Michael Powell’s direction is very interesting in the way he opens the film where it’s shot from Lewis’ point of view as he is holding his camera to stalk his victim. The way the camera zooms slowly into a close-up to showcase the kill is very unique where Powell never shows a character be killed but rather the aftermath where the body is as it leads to the sense of mystery for an inspector to try and figure out. Much of Powell’s direction is quite simple with its close-ups and medium shots as well as explore some of the things that goes in filmmaking as Lewis is working for a director who is trying to make a very mediocre comedy. There’s some humor in the way Powell creates the idea of a comedy as it is the absolute opposite of the film that Lewis is creating which is full of terror but also has the feel of something that is very personal.
Powell’s direction also has this sense of danger in the way he would create these suspenseful moments where Lewis would kill someone. It’s clear that Powell wants the audience to know what is going to happen but it’s the way he sets it up and maintaining that sense of unpredictability that is really intriguing to watch. Most notably a scene where Lewis meets with Helen’s mother who is very suspicious about his activities where it is clear that she knows how troubled Lewis is and who his father is. It adds an ambiguity into whether Lewis could find redemption or fall into his own troubled mind. Overall, Powell creates a very harrowing yet mesmerizing film about a serial killer whose obsession with capturing fear forces him to face his own fears.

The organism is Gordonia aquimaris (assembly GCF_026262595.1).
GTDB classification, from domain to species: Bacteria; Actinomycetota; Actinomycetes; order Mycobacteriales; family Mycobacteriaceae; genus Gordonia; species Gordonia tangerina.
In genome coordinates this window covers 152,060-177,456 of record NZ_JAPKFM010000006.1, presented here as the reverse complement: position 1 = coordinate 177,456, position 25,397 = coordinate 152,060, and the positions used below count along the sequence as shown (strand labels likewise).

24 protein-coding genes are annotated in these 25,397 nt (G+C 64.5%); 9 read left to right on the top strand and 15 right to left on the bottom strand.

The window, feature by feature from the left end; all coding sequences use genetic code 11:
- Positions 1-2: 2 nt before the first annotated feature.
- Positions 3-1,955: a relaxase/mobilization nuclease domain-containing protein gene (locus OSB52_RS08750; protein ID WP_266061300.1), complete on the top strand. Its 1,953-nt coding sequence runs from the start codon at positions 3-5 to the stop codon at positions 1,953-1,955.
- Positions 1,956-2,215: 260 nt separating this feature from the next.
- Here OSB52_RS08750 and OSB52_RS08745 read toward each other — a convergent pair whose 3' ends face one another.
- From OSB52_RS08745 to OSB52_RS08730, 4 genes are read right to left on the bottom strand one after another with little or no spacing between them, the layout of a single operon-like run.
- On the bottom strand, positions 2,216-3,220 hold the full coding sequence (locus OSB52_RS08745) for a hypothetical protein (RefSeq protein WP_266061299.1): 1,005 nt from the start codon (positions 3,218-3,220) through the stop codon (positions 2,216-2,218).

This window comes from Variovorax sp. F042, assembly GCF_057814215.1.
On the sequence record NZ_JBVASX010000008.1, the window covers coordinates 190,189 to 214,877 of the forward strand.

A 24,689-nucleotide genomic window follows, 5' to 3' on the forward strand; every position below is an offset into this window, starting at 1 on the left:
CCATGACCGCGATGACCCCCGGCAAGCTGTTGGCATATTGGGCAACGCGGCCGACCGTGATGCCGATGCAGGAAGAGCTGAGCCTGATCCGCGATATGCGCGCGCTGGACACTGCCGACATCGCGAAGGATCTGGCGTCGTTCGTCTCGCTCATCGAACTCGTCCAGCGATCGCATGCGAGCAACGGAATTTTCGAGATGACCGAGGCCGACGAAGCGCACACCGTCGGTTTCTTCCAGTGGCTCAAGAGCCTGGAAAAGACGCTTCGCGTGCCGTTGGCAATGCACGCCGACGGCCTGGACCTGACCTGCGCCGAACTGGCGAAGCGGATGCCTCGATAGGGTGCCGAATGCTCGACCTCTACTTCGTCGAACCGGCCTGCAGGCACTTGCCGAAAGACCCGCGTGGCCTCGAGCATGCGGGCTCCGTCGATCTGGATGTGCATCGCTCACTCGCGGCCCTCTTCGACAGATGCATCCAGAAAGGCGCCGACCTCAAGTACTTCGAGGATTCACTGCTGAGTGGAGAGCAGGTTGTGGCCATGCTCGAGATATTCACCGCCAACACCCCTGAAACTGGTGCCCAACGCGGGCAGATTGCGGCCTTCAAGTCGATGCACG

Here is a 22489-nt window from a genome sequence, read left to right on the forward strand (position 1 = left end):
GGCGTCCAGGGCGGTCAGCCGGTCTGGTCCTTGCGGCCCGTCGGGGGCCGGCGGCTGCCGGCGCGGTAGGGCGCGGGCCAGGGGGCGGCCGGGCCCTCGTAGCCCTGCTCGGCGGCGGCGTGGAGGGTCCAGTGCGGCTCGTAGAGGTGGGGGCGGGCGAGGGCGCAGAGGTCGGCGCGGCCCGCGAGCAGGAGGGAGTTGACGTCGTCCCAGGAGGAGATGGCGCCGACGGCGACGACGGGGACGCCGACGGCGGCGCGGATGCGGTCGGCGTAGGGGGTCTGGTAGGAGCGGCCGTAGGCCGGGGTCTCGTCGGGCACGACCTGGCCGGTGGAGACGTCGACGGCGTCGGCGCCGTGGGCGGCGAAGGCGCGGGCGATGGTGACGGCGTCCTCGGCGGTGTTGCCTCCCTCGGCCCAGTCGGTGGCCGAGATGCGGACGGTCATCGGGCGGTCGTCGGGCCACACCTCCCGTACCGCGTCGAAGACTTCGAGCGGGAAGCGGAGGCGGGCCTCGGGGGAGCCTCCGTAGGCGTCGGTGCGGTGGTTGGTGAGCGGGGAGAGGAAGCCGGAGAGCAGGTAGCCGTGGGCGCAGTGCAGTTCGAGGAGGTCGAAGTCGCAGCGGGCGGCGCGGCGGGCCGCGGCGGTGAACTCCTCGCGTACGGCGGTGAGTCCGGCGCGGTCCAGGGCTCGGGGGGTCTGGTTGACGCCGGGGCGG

Cinematographer Otto Heller does excellent work with the film‘s cinematography as it is full of color and some unique lighting schemes to play into some of the film‘s nighttime interior/exterior scenes to create some moods in the suspenseful moments of the film. Editor Noreen Ackland does superb work with the editing as it features some unique dissolves as well as some rhythmic cuts to play into its suspense and terror. Art director Arthur Lawson does brilliant work with the set design as it features the look of the film sets as well as the rooms that Lewis lives in.